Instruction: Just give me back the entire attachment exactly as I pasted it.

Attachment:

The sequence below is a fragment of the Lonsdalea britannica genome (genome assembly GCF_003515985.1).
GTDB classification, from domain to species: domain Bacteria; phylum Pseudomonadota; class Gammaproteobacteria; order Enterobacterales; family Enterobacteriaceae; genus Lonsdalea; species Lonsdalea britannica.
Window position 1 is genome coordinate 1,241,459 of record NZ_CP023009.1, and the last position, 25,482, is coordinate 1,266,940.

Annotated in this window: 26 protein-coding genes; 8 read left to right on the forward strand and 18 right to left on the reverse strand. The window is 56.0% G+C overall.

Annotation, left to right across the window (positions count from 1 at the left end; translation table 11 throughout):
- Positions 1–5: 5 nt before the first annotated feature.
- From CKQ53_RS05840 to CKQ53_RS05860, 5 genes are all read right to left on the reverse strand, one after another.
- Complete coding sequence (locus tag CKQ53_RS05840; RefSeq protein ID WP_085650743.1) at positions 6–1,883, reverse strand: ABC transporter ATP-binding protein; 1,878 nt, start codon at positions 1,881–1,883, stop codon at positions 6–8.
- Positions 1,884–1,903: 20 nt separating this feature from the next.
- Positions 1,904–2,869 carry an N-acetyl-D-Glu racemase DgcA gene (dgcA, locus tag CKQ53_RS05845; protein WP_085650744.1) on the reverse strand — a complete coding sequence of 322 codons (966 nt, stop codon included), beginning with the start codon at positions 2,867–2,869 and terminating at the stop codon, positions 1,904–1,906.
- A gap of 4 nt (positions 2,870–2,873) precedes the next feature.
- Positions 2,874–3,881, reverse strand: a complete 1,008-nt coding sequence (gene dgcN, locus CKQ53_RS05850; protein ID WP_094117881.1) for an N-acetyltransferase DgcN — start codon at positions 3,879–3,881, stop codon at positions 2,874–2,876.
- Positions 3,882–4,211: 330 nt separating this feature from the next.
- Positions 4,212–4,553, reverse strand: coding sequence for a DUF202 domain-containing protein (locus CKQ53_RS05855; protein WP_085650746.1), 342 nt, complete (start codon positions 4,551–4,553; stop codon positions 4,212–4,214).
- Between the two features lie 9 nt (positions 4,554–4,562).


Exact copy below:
The sequence below is a fragment of the Lonsdalea britannica genome (genome assembly GCF_003515985.1).
GTDB classification, from domain to species: domain Bacteria; phylum Pseudomonadota; class Gammaproteobacteria; order Enterobacterales; family Enterobacteriaceae; genus Lonsdalea; species Lonsdalea britannica.
Window position 1 is genome coordinate 1,241,459 of record NZ_CP023009.1, and the last position, 25,482, is coordinate 1,266,940.

Annotated in this window: 26 protein-coding genes; 8 read left to right on the forward strand and 18 right to left on the reverse strand. The window is 56.0% G+C overall.

Annotation, left to right across the window (positions count from 1 at the left end; translation table 11 throughout):
- Positions 1–5: 5 nt before the first annotated feature.
- From CKQ53_RS05840 to CKQ53_RS05860, 5 genes are all read right to left on the reverse strand, one after another.
- Complete coding sequence (locus tag CKQ53_RS05840; RefSeq protein ID WP_085650743.1) at positions 6–1,883, reverse strand: ABC transporter ATP-binding protein; 1,878 nt, start codon at positions 1,881–1,883, stop codon at positions 6–8.
- Positions 1,884–1,903: 20 nt separating this feature from the next.
- Positions 1,904–2,869 carry an N-acetyl-D-Glu racemase DgcA gene (dgcA, locus tag CKQ53_RS05845; protein WP_085650744.1) on the reverse strand — a complete coding sequence of 322 codons (966 nt, stop codon included), beginning with the start codon at positions 2,867–2,869 and terminating at the stop codon, positions 1,904–1,906.
- A gap of 4 nt (positions 2,870–2,873) precedes the next feature.
- Positions 2,874–3,881, reverse strand: a complete 1,008-nt coding sequence (gene dgcN, locus CKQ53_RS05850; protein ID WP_094117881.1) for an N-acetyltransferase DgcN — start codon at positions 3,879–3,881, stop codon at positions 2,874–2,876.
- Positions 3,882–4,211: 330 nt separating this feature from the next.
- Positions 4,212–4,553, reverse strand: coding sequence for a DUF202 domain-containing protein (locus CKQ53_RS05855; protein WP_085650746.1), 342 nt, complete (start codon positions 4,551–4,553; stop codon positions 4,212–4,214).
- Between the two features lie 9 nt (positions 4,554–4,562).